I have a system that generates PDFs in an assortment of layouts, then sends them to a printer. I've been doing this exactly the same way religiously¹ for 3 years. The process is scripted and the scripts are under version control.

Two computers are involved, one local that commits the source files to a repository and pushes them to a remote build server where the PDFs are generated. The output is synced back to the local machine where another script sends them to the printer. The script that sends them to the printer sends odd and even pages separately and waits for user input to confirm that the paper has been flipped.

The commands run look something like this (I only changed the normal print runs of 75 to 2 and stripped the full path):

# Print 2 of 20170205 in cemaat-sozlu format? (y/n) y
lpr -#2 -o Collate=True -o page-set=even -o outputorder=reverse 20170205-cemaat-sozlu.pdf
# Page successfully flipped? (y/n) y
lpr -#2 -o Collate=True -o page-set=odd 20170205-cemaat-sozlu.pdf

About 2 months ago all the duplex formats started coming out with blank pages before each set. For example printing 2 copies of a 4 page PDF which should print pages 4 2 4 2, prompt for a flip, then print 1 3 1 3 started coming out with b 4 2 b 4 2. Strangely enough the odd page run did not spit out blanks.

Note there are no blanks in the generated PDFs and as far as I can tell the build system is not suspect as it did not receive any updates at this time and as far as I can tell the problem is not with the source PDFs.

I started fiddling with the CUPS printer configuration. No settings seemed relevant at all, but as there are a couple of driver options, I decided to play with that.

  • HP LaserJet m1522 MFP Series Postscript

    This is the driver I had been using, is the one marked "(recommended)" by CUPS, but that started giving me blanks.

  • HP LaserJet m1522nf MFP Foomatic/Postscript

    This driver works, but page alignment is all out of whack and it gave me blanks on both odd and even print runs (b 4 2 4 2 then b 1 3 b 1 3).

  • HP LaserJet m1522nf MFP Foomatic/pxlmono

    This driver gives me garbage.

  • HP LaserJet m1522nf MFP pcl3, hpcups

    This driver seems to behave roughly the same as the first one except that printing takes forever. I don't think it likes the raster data of page 1 of each PDF and it stops for about 30 seconds in between each set of pages to spool.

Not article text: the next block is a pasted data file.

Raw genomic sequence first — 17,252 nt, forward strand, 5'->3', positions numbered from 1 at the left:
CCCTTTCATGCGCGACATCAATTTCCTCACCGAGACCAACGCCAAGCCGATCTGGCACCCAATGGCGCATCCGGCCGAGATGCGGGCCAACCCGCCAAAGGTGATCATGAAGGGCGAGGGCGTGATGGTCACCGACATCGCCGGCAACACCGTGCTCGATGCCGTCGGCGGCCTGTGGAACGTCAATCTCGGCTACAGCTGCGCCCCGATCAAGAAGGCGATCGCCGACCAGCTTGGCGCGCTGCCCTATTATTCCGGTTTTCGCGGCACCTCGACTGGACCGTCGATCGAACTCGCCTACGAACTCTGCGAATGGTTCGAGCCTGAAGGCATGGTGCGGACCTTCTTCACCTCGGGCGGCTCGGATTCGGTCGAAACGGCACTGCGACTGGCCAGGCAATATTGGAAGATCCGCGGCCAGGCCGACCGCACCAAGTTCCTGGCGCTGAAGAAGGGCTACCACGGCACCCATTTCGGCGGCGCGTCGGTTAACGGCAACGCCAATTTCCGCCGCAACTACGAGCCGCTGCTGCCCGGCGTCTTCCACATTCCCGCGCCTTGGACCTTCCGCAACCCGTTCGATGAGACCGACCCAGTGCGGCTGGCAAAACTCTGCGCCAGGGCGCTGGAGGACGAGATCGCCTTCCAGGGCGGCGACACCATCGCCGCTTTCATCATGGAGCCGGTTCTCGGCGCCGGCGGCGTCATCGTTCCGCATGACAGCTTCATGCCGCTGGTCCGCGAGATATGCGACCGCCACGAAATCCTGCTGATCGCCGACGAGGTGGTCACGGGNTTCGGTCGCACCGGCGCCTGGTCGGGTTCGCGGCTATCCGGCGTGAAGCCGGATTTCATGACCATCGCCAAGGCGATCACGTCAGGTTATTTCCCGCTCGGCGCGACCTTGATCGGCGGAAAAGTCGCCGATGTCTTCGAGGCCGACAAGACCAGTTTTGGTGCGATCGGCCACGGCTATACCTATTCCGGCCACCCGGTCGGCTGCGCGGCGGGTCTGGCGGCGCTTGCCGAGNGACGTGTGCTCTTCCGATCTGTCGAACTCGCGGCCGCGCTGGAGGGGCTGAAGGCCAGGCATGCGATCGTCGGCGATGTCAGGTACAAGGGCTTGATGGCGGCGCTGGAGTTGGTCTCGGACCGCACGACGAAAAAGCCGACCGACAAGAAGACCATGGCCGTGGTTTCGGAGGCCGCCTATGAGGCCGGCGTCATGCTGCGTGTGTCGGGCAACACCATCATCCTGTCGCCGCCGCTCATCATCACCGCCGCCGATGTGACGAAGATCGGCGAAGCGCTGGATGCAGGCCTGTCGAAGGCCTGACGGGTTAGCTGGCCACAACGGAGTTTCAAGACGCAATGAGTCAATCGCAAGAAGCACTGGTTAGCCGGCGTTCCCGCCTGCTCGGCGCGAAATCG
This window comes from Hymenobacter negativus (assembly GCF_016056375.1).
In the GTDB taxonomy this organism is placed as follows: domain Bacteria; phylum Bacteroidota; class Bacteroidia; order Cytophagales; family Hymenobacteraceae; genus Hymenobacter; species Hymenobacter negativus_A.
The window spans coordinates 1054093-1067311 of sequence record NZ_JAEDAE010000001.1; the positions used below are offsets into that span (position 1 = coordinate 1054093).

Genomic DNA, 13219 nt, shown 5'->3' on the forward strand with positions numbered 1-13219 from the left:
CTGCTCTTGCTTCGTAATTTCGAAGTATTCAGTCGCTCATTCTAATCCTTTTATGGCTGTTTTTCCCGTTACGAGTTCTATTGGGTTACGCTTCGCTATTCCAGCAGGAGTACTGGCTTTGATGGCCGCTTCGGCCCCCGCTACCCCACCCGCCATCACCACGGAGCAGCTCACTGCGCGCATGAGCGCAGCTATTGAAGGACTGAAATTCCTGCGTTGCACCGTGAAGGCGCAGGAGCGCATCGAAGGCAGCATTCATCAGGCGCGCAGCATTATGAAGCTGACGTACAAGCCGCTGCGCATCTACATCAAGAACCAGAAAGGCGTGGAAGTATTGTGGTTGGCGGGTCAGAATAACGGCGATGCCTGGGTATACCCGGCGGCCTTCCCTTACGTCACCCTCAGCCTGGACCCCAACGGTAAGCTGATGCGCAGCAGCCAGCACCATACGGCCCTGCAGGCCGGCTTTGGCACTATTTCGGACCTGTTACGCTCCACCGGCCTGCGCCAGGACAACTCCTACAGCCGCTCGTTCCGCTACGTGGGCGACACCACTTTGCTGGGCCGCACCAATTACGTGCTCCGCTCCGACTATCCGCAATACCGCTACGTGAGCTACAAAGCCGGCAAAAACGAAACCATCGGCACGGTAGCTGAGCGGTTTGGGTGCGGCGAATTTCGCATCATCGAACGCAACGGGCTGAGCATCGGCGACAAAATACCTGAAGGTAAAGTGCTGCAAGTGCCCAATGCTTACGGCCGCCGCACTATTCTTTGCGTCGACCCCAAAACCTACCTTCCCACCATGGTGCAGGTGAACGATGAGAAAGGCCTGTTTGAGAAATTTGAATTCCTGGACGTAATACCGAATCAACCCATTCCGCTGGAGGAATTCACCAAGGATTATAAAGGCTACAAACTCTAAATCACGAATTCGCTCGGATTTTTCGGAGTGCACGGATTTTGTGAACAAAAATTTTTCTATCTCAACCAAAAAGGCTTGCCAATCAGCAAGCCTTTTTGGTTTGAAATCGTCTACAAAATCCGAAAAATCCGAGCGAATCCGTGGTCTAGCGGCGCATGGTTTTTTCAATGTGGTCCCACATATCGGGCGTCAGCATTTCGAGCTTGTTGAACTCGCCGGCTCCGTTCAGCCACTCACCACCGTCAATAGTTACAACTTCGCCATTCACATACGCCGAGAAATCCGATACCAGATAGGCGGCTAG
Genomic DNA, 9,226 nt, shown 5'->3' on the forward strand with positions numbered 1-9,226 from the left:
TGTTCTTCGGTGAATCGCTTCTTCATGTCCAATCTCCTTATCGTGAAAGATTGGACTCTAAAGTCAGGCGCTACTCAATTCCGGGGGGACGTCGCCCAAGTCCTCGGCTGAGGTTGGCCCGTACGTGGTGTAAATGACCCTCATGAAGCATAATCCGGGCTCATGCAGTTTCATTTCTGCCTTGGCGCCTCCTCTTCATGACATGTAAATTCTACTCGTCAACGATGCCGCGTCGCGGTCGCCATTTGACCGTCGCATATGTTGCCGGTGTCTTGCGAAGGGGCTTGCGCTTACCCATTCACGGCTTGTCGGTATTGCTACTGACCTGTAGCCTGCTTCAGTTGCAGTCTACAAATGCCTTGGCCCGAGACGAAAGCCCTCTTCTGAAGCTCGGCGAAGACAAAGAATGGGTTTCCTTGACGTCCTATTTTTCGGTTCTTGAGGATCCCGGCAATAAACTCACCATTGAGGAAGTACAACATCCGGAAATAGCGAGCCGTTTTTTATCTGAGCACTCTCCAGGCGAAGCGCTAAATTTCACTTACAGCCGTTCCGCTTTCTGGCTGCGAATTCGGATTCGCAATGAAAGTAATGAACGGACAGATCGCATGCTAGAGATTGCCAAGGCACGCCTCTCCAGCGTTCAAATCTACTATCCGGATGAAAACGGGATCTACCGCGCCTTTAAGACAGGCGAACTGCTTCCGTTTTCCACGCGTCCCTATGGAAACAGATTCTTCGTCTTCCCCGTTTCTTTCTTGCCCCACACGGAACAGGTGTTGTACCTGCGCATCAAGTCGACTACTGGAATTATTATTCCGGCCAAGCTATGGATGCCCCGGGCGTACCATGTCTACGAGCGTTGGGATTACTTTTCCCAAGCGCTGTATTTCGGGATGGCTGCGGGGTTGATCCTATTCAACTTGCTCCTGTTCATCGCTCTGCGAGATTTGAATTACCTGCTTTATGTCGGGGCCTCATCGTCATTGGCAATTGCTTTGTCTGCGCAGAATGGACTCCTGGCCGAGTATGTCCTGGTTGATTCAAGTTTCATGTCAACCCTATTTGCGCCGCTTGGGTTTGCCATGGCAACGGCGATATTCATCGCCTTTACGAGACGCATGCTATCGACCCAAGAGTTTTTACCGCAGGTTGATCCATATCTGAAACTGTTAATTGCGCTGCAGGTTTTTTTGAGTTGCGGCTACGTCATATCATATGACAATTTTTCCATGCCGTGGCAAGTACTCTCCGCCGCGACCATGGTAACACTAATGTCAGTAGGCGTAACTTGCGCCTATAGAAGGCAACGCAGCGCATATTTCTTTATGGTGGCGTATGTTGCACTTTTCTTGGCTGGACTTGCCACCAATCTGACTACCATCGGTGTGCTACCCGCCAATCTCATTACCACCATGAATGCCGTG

• HP LaserJet m1522nf MFP hpijs pcl3, 3.16.10

    This driver works alright speed wise, and better than the default one in the blanks department. The 4 page sets print fine with no blanks, but the 6 page sets still have blanks (again only on the first pass: b 6 4 2 b 6 4 2 then 1 3 5 1 3 5)

Both systems are running Arch Linux. The one doing the printing does get frequent updates and probably got an updated version of something printing related before this started happening. It certainly did a couple weeks after that because I was looking out for cups related packages. I've tested this after the second set of updates but there was no change.

Note I've tried printing from acroread and evince, both of which work fine as far as duplexing goes but are not scriptable and have other issues such as page scaling and color rendition issues that just feeding the PDFs to lpr does not have.

Note lpr doesn't seem to have this issue with any non-duplexed print jobs.

Did something change in lpr that I can fix with either a setting or different usage? Is this a driver bug? What sort of thing should I even be looking for next?

EDIT: Over 4,200 blank pages and counting later, I can confirm one extra detail. This happens whenever the -o page-set=even argument is used and the source PDF file's page count divided by two is odd. In other words 4 page documents are fine (2÷2=even) but 2 page documents and 6 page documents fail (2÷2=odd and 6÷2=odd).

¹ These are church bulletins in regular and large print editions with and without included sheet music, so this has been done exactly once a week every week.

  • No worries, every week that goes by without an answer to this question I get that much better at thumbing through a stack of paper and ejecting every fourth sheet. – Caleb Feb 26 '17 at 7:16

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